Northeast Times

Mob madness in Port Richmond

Res­id­ents in Port Rich­mond are grap­pling with a vari­ety of is­sues after an angry mob at­tacked a fam­ily in their In­di­ana Street home on Sept. 9.

On the quiet morn­ing of Fri­day, Sept. 16, sun­shine warmed the air as a breeze blew down a nearly empty In­di­ana Av­en­ue in Port Rich­mond.

A few res­id­ents wandered the side­walks, and a lone po­lice car idled in the street as people passed by.

The se­rene scene is a far cry from the vi­ol­ence that took place ex­actly a week earli­er.

That night, at about 11 p.m., a mob of angry as­sail­ants set their sights on Mark Lav­elle, a 37-year-old Phil­adelphia Park­ing Au­thor­ity work­er who serves as a coach for loc­al youth soc­cer teams, kick­ing in his front door and at­tack­ing him in front of his hor­ri­fied wife and chil­dren.

“When it happened, I saw my­self at St. Anne’s, and my wife and kids were put­ting me in a coffin,” Lav­elle said last week.

Why it happened re­mains a mys­tery.

The shock­ingly vi­ol­ent in­cid­ent star­ted when Lav­elle was filling his car with soc­cer equip­ment in pre­par­a­tion for prac­tices last week­end. He said he saw about six or sev­en vehicles pull up and park haphaz­ardly around Liv­ing­ston Street and In­di­ana Av­en­ue.

People poured out of the vehicles — men and wo­men, kids and adults — hold­ing weapons and seem­ingly up­set.

“When they got out of the cars, they were in a rage,” he re­called.

As a tick­et­ing em­ploy­ee for the PPA, Lav­elle said his im­me­di­ate re­ac­tion was to get li­cense plate num­bers in case the angry mob star­ted trouble.

As he stood at the cars, he said, two young boys, “about 13 or 14 years old” ap­proached him and asked if they could wait at his house un­til the mob passed through the neigh­bor­hood.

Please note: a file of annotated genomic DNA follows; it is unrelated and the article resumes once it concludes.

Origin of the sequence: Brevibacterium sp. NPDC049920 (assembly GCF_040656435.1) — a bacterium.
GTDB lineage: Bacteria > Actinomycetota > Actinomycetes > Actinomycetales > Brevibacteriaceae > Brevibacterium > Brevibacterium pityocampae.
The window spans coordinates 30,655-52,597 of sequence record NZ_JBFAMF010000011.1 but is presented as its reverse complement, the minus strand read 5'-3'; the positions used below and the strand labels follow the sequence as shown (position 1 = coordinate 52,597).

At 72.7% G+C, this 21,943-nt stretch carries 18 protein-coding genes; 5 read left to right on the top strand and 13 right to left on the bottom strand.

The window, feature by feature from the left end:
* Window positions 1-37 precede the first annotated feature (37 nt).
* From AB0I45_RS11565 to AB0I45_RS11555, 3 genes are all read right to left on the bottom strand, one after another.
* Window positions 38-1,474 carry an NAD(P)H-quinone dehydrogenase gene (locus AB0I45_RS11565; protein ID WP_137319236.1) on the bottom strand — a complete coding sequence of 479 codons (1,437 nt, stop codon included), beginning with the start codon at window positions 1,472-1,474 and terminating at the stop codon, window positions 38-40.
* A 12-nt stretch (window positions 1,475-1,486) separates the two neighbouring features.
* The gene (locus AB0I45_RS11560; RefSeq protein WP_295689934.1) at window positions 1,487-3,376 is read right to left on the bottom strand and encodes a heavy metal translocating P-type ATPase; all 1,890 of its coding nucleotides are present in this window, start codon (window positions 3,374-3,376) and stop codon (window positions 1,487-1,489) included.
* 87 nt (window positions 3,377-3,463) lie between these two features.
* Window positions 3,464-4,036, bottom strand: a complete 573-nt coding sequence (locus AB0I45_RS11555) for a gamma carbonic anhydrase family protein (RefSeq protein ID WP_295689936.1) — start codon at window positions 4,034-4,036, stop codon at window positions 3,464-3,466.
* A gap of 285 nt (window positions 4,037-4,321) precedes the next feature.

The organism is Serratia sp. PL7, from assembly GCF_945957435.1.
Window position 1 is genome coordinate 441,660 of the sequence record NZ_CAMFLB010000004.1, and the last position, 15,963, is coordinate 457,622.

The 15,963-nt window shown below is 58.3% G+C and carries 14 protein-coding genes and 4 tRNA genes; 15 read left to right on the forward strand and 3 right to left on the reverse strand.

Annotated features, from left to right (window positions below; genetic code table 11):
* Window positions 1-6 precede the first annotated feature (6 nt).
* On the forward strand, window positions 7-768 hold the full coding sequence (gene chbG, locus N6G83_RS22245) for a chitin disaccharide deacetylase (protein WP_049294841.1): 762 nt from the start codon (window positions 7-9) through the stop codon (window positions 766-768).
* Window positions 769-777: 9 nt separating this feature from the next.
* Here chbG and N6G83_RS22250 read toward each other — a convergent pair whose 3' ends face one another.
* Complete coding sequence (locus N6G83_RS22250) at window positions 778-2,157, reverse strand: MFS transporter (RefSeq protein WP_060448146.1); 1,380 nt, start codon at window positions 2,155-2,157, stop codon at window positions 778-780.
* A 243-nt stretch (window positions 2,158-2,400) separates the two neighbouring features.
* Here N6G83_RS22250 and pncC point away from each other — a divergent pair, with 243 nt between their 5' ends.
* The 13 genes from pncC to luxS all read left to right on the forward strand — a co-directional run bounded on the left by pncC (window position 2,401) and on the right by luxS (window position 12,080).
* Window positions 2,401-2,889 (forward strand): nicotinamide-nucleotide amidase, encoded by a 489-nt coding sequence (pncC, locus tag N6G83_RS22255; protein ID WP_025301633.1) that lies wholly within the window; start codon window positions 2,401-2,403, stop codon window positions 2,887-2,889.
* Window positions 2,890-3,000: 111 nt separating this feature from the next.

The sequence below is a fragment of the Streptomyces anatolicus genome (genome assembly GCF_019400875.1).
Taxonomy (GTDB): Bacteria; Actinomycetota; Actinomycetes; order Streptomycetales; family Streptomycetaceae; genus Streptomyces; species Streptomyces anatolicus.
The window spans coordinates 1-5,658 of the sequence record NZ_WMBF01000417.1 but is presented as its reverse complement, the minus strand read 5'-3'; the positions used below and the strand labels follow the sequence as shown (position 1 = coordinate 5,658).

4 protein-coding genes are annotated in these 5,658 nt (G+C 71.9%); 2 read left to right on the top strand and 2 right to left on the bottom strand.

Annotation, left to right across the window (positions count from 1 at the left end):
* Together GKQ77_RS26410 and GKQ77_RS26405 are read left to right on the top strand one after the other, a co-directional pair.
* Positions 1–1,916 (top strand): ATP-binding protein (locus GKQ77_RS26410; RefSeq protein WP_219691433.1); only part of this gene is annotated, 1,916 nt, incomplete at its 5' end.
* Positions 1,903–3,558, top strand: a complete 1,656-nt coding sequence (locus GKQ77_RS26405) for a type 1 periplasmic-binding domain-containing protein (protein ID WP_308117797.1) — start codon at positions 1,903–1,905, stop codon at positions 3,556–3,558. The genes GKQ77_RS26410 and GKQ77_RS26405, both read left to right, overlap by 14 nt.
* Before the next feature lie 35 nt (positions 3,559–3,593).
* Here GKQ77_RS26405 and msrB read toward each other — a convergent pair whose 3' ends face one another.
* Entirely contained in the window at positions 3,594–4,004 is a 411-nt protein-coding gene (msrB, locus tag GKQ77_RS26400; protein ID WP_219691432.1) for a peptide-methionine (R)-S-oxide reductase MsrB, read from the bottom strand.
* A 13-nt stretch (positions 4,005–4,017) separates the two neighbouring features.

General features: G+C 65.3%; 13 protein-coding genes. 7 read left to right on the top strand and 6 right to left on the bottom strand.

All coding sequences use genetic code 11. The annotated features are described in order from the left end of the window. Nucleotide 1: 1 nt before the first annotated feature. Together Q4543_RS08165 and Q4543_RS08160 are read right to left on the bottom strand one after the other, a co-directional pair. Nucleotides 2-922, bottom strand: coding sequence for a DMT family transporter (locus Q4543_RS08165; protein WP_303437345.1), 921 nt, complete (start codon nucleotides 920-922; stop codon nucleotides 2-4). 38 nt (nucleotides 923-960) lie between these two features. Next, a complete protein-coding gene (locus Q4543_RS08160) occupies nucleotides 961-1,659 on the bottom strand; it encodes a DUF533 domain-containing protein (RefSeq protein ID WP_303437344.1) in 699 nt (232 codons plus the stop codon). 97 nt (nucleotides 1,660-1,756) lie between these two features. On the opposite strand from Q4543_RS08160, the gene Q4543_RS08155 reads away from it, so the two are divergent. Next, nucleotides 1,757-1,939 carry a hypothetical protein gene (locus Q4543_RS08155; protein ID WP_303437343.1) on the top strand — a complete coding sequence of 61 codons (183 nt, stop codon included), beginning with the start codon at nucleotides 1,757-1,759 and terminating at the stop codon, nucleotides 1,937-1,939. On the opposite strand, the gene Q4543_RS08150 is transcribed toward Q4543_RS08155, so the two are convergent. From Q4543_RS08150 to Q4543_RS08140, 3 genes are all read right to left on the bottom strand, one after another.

Lav­elle said they boys lived on an­oth­er block but were afraid to walk near the mob.

“I for­get where they said where they were from, but they wer­en’t be­ing chased. These kids wer­en’t run­ning,” said Lav­elle. “They were pet­ri­fied, scared.”

Hop­ing to help, Lav­elle walked the boys to­ward his home, when he heard calls com­ing from his back.

“I looked back over my shoulder and there they were,” he said of the mob. “I just heard “let’s get those motherf**kers.’”

Lav­elle said he in­stantly ushered the boys in­to his home while he stood on his stoop to talk to the mob of about 30 people.

“I said that I was just be­ing curi­ous” in look­ing at the cars, said Lav­elle. “Then someone said ‘Something’s gonna hap­pen now, white boy’ and they began kick­ing in the door.”

When the door came loose after be­ing re­peatedly kicked, the as­sail­ants entered the home. Lav­elle said the first man to enter hit him with a pipe as an­oth­er man fol­lowed, punch­ing Lav­elle as he fell to the floor.

Look­ing up, Lav­elle said, he could see his chil­dren watch­ing the at­tack and he heard his wife call­ing his name.

“I got some kind of ad­ren­aline or something,” he said.

Lav­elle got to his feet and pushed some of the at­tack­ers out of his home. An­oth­er man pro­duced a gun, Lav­elle said, and the two struggled un­til someone yelled for the po­lice.

The mob fled shortly after.

After the at­tack, po­lice ap­pre­hen­ded Bergson Mor­in, 22, of the 4700 block of Rose­hill St. in Felton­ville, and charged him with ag­grav­ated as­sault, two gun charges — po­lice be­lieve he’s the man who pro­duced the gun dur­ing the struggle — and charges re­lated to crim­in­al tres­pass for break­ing in­to the home.